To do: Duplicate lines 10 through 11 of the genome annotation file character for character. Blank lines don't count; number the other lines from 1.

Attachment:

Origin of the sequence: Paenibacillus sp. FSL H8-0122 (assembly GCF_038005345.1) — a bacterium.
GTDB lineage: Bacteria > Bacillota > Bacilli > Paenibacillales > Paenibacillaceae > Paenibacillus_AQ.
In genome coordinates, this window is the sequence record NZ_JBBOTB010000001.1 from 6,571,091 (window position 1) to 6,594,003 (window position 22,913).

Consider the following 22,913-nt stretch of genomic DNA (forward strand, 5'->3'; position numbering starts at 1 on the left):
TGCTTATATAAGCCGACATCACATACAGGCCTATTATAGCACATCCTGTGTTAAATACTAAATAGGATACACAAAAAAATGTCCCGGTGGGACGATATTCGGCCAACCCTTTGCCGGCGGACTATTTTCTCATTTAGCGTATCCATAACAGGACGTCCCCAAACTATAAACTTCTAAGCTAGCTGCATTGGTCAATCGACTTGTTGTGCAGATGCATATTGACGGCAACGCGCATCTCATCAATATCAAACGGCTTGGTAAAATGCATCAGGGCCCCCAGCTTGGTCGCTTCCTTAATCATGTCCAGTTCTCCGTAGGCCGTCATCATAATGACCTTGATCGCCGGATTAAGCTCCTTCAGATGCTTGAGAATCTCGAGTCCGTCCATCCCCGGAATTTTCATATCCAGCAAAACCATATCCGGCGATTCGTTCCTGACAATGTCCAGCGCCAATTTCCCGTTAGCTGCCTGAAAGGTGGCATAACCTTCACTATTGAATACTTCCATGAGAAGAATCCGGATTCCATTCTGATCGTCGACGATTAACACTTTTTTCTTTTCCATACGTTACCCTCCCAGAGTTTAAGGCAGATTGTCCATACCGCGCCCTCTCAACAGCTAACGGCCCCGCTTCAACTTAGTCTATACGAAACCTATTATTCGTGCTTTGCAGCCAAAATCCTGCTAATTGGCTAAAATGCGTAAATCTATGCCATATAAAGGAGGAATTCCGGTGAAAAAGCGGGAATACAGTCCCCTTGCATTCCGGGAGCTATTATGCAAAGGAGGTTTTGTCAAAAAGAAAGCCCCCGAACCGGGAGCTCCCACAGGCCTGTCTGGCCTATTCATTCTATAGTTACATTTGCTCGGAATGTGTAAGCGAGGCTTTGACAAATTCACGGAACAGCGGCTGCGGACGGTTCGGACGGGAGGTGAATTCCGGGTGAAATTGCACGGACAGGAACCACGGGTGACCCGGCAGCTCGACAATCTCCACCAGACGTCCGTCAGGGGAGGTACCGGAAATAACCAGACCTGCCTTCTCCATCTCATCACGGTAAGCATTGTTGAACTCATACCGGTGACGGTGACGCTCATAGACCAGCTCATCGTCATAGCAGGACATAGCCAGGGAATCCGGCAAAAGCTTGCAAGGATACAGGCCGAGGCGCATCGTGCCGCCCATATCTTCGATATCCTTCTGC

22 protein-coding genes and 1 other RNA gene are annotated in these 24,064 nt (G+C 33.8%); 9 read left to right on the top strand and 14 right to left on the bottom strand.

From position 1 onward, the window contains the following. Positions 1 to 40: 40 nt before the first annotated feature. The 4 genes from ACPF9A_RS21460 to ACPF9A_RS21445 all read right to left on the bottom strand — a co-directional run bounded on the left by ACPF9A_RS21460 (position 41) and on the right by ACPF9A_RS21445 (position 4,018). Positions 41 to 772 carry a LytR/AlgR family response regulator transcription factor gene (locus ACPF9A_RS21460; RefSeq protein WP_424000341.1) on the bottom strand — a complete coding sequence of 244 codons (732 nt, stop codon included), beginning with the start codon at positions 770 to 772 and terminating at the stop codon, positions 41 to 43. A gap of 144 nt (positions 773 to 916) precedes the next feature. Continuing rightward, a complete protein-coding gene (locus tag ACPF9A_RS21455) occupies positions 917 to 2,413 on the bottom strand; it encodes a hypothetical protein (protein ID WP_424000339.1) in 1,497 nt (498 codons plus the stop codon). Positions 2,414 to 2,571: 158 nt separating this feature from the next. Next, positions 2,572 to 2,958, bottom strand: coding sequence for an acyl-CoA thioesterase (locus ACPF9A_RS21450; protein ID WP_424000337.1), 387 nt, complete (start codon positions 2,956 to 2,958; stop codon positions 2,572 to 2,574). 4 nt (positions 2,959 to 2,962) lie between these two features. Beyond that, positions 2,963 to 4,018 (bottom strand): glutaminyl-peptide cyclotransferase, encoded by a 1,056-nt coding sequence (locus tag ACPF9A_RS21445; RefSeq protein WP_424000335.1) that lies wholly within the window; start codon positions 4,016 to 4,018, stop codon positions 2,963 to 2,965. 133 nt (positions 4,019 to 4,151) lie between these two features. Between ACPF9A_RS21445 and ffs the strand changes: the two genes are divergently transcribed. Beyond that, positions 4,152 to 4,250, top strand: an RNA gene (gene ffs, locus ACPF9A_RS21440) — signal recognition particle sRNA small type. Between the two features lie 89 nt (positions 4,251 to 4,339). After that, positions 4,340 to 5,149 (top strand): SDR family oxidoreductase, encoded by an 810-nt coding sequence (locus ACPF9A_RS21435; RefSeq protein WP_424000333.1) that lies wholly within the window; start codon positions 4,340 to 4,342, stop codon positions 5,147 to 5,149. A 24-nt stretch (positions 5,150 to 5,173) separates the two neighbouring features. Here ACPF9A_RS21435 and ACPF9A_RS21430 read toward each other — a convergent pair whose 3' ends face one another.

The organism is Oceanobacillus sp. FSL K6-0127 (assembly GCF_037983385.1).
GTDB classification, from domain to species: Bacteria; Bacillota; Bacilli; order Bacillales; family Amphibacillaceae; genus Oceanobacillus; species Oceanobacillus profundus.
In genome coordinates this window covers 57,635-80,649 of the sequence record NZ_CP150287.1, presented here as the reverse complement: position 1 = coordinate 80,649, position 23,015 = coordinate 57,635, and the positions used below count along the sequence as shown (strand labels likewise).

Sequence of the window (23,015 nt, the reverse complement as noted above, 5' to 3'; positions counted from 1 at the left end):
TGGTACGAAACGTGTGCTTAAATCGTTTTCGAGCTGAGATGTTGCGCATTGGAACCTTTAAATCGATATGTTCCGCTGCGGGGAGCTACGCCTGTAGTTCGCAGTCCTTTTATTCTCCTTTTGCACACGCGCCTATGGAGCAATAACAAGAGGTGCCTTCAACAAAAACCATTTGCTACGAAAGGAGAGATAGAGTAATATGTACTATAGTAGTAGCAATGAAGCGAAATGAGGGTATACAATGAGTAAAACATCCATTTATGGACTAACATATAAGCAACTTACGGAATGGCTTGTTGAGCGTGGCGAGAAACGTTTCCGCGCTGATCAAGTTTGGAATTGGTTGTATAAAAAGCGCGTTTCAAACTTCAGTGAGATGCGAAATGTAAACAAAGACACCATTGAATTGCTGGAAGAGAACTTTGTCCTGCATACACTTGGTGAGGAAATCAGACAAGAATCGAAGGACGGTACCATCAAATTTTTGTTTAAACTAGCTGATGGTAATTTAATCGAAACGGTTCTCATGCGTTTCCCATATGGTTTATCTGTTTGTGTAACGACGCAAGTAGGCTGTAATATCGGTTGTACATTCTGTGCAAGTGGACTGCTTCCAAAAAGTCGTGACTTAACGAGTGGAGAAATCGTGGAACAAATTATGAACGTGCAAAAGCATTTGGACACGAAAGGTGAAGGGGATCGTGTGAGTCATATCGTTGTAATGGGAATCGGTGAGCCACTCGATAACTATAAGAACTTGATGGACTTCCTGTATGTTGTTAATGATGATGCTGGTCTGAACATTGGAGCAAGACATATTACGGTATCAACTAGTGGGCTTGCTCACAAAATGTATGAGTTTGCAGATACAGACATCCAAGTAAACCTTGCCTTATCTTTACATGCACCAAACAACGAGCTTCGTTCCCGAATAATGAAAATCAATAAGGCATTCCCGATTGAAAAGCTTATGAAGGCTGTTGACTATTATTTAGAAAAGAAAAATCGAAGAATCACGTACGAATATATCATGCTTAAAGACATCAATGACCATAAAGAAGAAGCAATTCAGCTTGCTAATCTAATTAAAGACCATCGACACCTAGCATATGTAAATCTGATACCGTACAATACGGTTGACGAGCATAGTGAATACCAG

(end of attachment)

In genome coordinates this window covers 57,635-80,649 of the sequence record NZ_CP150287.1, presented here as the reverse complement: position 1 = coordinate 80,649, position 23,015 = coordinate 57,635, and the positions used below count along the sequence as shown (strand labels likewise).

Sequence of the window (23,015 nt, the reverse complement as noted above, 5' to 3'; positions counted from 1 at the left end):